Don Kerr en beBee in English, Mindfulness, Writers Brand Ambassador • beBee.com 6/11/2016 · 2 min de lectura · 1,0K

Saying goodbye. Saying hello.

Saying goodbye. Saying hello.“Let no one be discouraged by the belief that there is nothing one man or one woman can do against the enormous array of the world’s ills against misery and ignorance, injustice and violence…Few of us will have the greatness to bend history; but each of us can work to change a small portion of events, and in the total of all these acts will be written the history of this generation.”

 - Robert F. Kennedy


There is a new series on Netflix called The Crown. It tells the story of Queen Elizabeth II - or Betty Windsor as I like to call her! It's pretty good, but you'll have to wait for @Jim Murray's Couch Potato Chronicles for the expert perspective.

Regardless, it naturally features a segment where King George VI dies, and Elizabeth ascends the throne. At that point, we hear the famous comment: The King is dead. Long live the Queen. I've always like that notion in that it communicates that while someone has passed the role continues.

Monarchist or not, it's a comforting notion.

Anyway, it came to mind yesterday when I attended a memorial service for my very dear friend and mentor J. Brian Blackstock. I wrote on this site about him back in September when he died.) https://www.bebee.com/producer/@don-kerr/on-losing-a-friend-old-advice-made-new) and before that in July when he presented me with my treasured Mazinaw paddle (https://www.bebee.com/producer/@don-kerr/the-paddle-dame-fortuna-at-work).

Brian died suddenly and peacefully on September 9. Yesterday, approximately 200 friends gathered at Yorkminster Baptist Church in Toronto to remember him and celebrate his life. It was a much harder experience than many of us expected. Why? Because we had yet to realize the depth of feeling we had for Brian and the tremendous loss we were all feeling in his now, absolutely confirmed, absence.

Here's something I learned yesterday that made me realize what a great guy he was.

Brian was a complete Luddite when it came to digital media. He did not have a computer. He did not have a smartphone. He did not use any form of social media and wouldn't have recognized at Tweet if it pecked him in the ass. And yet, he was the most connected guy I knew. Brian lived solidly in the analog world. He hand wrote all of his communication. When an envelope arrived by post with a handwritten salutation in green gel ink, I experienced a frisson of excitement because I knew that Brian had just sent me something that I knew would be heartfelt, relevant, compelling and accompanied by real affection.

I venture to say that of the 15 people who spoke at his service yesterday fully 15 referenced Brian's astounding ability to stay in touch and to connect people and to do so with genuine fervor and commitment which was entirely independent of modern-day media.

And this is where Brian lives on. Through the intimate connections made with hundreds of people over the course of an important life in education and camping.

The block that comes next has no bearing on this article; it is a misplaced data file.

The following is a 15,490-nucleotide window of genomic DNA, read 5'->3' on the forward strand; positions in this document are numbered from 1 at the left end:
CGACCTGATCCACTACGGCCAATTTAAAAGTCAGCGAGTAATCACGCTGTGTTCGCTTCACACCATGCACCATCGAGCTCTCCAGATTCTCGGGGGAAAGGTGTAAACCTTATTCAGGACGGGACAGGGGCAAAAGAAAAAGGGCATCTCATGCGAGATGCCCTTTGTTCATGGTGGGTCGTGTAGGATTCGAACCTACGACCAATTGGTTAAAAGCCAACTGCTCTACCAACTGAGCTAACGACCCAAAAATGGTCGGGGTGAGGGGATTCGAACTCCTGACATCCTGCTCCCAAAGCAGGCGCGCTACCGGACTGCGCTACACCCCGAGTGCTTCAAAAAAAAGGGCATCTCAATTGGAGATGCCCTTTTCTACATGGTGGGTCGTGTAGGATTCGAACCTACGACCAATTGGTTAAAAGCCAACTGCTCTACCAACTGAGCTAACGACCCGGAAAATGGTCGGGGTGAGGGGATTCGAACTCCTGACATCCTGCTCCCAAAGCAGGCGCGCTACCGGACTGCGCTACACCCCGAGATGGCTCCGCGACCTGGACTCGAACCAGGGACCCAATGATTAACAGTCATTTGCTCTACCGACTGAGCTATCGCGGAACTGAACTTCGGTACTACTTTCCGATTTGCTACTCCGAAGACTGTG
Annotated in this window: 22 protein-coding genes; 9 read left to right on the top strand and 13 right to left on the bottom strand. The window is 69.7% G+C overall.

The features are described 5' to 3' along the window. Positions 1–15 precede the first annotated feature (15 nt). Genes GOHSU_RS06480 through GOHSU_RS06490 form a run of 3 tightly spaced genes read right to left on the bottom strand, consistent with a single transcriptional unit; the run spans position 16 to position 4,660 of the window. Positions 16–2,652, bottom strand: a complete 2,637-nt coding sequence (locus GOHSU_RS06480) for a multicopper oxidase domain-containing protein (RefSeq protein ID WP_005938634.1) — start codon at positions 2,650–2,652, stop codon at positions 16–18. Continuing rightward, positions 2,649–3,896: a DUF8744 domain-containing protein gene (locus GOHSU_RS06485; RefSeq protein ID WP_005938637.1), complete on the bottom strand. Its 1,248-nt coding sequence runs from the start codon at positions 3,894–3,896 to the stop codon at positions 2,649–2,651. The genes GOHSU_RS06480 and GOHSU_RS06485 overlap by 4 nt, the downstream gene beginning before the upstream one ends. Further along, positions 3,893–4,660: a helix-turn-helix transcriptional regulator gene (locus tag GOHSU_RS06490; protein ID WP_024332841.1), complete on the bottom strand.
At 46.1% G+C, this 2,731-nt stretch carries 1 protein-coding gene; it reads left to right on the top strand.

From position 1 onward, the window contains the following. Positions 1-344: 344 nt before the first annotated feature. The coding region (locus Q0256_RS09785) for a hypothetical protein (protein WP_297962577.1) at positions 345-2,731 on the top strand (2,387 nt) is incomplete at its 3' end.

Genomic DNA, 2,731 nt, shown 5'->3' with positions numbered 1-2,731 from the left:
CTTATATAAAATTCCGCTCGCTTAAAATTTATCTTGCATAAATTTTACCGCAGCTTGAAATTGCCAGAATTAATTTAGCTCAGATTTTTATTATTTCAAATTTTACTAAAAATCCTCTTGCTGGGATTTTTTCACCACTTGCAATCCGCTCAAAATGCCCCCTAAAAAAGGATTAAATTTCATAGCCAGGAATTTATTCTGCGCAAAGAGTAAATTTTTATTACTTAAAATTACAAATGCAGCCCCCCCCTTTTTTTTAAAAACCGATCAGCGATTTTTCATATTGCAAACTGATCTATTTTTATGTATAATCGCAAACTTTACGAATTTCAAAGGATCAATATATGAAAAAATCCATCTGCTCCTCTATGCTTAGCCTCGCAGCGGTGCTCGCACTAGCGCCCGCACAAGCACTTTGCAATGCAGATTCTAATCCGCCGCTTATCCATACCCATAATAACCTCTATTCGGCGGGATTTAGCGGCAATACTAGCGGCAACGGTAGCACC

So I will miss Brian desperately. I will miss the arrival of the green salutations. I will miss picking up the phone and engaging in a Ranger Report with him. I will though continue to experience the benefit of his life and his spirit. Will I start to send handwritten notes to people? Doubtful. I can't even read my handwriting but will I be mindful of taking the time to consider the message I want to send? Will I take more care before firing off a comment with the ease that digital media allows? I hope so.

Brian is dead. Long live Brian. 

"The beauty of the trees,
The softness of the air, 
The fragrance of the grass, 
Speaks to me.
"The summit of the mountain,
The thunder of the sky,
The rhythm of the sea, 
Speaks to me.
"The faintness of the stars,
The freshness of the morning,
The dew drops on the flower, 
Speaks to me.
"The strength of fire,
The taste of salmon,
The trail of the sun, 
And the life that never goes away,
They speak to me.
"And my heart soars."
Chief Dan George

©2016 Don Kerr. All rights reserved.


debasish majumder 12/11/2016 · #10

excellent post @Don Kerr! if we inclined to write as a medium of communication, even in this digital age, which is obviously a constraints to us, will make us still larger than life, owing to our passion for human touch. more warmth it bears.it is our apathy to promote labor and our unwillingness to take such tedious route. lovely share sir. enjoyed read. thank you for the share.

+1 +1
Ben Pinto 12/11/2016 · #9

He touched the lives of so many in a profound way, aided by the fact that he was not tied down to electronic media. Between more people working from home and social media addiction running rampant there are not many who will organically draw 200 people to a celebration of life ceremony. Your poem was a nice way to end your story Don!

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Ken Boddie 7/11/2016 · #7

So many of us write, Don, but how many of us can truly communicate through our writing? It sounds like your friend had a rare gift and, like all gifted people, has undoubtedly left something of himself in many hearts and minds. If his writings have lead to only one recipient asking why, and not resting until
the answer appears, then your friend has truly left behind a legacy..

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Don Kerr 7/11/2016 · #6

#3 many thanks.

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Don Kerr 7/11/2016 · #5

Thank you#4

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Irene Hackett 7/11/2016 · #4

So sorry for your loss; this is a wonderful tribute to him.

+2 +2
Pascal Derrien 🐝 7/11/2016 · #3

To the Brians of this world

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